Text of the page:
International aid also nurtured projects around the country that provided jobs, most of which have now been put on hold. The country’s banks are cut off from the international banking system, further narrowing the private sector. The country’s economy is estimated to have fallen by 40% in just three months.

Hospitals are seeing an increasing number of emaciated, malnourished children, mostly from the country’s poorest families, who already barely made it.

Now families who have seen their once stable livelihoods ruined are also left with nothing and have to scrape for ways to cover food, rent and medical expenses.

Salihi’s husband once earned about 24,000 Afghans ($ 264) a month by working in the logistics department at the World Bank’s office in Kabul. But after the Taliban took power, the World Bank stopped its projects. The 39-year-old Salihi said her husband was told not to come to the office and that he has not received his salary since.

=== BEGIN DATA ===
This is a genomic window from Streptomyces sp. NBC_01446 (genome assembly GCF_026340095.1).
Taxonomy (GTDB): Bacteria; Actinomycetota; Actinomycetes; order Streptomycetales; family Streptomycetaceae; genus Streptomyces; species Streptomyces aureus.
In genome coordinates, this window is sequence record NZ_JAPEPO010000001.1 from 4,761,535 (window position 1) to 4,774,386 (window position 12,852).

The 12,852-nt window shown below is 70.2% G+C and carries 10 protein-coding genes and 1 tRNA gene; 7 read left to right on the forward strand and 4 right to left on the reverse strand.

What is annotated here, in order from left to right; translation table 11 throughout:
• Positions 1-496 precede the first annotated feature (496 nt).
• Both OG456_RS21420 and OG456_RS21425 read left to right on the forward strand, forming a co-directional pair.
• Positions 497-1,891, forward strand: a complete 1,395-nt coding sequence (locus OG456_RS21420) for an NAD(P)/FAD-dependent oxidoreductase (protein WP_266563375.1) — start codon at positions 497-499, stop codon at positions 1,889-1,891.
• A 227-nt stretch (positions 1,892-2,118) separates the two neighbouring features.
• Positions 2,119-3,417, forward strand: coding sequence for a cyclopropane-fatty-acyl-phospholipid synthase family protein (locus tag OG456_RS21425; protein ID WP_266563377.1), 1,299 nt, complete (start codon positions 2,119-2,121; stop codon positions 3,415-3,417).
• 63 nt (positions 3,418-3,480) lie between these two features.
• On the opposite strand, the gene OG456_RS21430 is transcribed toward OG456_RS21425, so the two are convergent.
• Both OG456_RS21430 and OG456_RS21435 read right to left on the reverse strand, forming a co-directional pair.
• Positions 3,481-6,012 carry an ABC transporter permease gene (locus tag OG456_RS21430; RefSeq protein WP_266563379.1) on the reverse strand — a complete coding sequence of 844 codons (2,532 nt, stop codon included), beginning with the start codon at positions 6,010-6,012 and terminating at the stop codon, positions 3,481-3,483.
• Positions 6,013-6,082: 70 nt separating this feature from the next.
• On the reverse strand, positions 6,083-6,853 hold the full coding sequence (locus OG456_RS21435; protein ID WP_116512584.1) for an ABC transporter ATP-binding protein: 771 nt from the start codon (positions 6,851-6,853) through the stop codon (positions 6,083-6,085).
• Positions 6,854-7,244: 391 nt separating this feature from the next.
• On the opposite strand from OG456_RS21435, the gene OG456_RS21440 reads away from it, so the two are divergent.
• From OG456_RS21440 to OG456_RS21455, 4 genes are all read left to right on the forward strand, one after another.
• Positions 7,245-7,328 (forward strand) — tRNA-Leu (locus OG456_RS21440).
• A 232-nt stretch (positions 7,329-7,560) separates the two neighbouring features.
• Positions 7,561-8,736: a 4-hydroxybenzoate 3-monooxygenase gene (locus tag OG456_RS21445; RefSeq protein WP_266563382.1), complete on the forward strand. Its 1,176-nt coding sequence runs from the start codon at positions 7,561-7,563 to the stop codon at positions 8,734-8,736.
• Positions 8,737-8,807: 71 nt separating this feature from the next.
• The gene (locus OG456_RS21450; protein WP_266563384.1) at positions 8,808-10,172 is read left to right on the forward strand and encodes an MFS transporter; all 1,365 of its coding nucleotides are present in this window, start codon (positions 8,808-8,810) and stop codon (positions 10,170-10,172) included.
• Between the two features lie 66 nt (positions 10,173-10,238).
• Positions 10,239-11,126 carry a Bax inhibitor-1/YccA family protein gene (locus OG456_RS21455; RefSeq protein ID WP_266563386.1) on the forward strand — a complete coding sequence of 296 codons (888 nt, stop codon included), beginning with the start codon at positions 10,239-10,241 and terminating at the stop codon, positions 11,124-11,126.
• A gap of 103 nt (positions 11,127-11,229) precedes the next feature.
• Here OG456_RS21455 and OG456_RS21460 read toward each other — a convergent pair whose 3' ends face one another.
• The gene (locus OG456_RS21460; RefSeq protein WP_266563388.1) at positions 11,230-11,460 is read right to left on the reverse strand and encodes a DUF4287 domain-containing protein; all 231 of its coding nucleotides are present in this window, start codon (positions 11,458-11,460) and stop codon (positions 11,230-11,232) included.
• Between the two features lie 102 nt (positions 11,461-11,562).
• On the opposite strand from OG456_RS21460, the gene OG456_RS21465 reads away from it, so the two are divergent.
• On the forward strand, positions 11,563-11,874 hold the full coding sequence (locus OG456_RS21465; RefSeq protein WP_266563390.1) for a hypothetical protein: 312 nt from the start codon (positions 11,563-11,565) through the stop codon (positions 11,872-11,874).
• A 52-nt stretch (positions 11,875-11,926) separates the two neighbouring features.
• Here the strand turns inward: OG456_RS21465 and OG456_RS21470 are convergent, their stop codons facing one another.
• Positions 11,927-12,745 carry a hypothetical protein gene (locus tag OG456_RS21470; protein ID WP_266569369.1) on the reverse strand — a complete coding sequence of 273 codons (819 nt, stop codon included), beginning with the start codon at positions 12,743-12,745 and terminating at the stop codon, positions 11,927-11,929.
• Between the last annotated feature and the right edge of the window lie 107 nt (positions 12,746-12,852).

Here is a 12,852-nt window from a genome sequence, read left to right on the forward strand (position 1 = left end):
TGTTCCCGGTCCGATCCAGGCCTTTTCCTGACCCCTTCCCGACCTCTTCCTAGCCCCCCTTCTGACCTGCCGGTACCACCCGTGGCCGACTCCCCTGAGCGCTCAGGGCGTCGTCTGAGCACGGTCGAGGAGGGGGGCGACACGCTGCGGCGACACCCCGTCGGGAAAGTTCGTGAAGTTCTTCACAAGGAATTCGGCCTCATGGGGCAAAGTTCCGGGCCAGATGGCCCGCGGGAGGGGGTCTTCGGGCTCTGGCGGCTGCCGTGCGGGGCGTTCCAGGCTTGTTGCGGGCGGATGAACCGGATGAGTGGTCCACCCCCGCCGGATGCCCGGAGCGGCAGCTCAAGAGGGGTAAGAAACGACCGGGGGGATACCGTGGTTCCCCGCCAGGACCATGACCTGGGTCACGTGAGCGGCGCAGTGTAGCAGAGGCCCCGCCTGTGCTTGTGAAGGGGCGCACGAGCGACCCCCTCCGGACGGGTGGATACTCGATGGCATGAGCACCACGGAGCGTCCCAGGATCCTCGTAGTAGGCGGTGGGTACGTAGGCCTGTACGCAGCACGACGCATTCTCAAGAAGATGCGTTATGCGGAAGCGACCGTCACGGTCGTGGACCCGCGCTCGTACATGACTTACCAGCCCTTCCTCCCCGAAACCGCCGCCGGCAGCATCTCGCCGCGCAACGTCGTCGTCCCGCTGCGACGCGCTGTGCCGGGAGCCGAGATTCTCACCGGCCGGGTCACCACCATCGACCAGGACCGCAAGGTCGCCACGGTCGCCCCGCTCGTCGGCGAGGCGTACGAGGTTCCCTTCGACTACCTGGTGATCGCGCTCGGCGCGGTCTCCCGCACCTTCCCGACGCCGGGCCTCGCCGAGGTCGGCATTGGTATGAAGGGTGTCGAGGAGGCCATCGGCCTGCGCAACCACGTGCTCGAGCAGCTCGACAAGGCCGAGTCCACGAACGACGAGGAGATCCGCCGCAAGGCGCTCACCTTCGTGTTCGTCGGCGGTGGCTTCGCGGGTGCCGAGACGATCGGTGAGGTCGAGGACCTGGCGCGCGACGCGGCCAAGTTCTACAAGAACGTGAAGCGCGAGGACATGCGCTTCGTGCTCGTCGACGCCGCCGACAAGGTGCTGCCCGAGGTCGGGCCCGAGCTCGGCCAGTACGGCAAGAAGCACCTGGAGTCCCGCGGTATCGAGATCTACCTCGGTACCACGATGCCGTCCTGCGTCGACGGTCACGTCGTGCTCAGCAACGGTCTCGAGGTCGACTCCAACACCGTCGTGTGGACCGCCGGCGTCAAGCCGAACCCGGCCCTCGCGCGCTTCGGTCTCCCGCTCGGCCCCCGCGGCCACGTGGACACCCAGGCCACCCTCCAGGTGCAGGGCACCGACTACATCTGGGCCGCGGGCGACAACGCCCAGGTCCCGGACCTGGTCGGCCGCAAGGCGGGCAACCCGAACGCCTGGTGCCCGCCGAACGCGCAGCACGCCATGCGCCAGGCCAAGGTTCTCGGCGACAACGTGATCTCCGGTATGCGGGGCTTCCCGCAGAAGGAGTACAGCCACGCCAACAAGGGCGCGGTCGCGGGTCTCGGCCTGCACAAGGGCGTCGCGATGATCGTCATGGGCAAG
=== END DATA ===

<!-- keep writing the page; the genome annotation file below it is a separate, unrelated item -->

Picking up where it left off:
Now she is the family’s only source of income. One of her neighbors has a business that sells nuts so they give her bags of nuts to peel at home, and she then sells the shells to people who use them to burn for fuel.

Her husband, she said, spends her day walking around the district looking for work. “All he can do is measure the streets with his steps,” she said, using an expression of someone who had nothing to do.

The United States and other international donors are sending money to Afghanistan for humanitarian aid through UN agencies, which ensure that the money does not go into the coffers of the Taliban government. The main focus has been on two tracks. The UN Development Program, the World Health Organization and UNICEF are working to directly pay salaries to doctors and nurses around the country to prevent the healthcare sector from collapsing. WFP, meanwhile, provides direct cash assistance and food to families and tries to keep them afloat.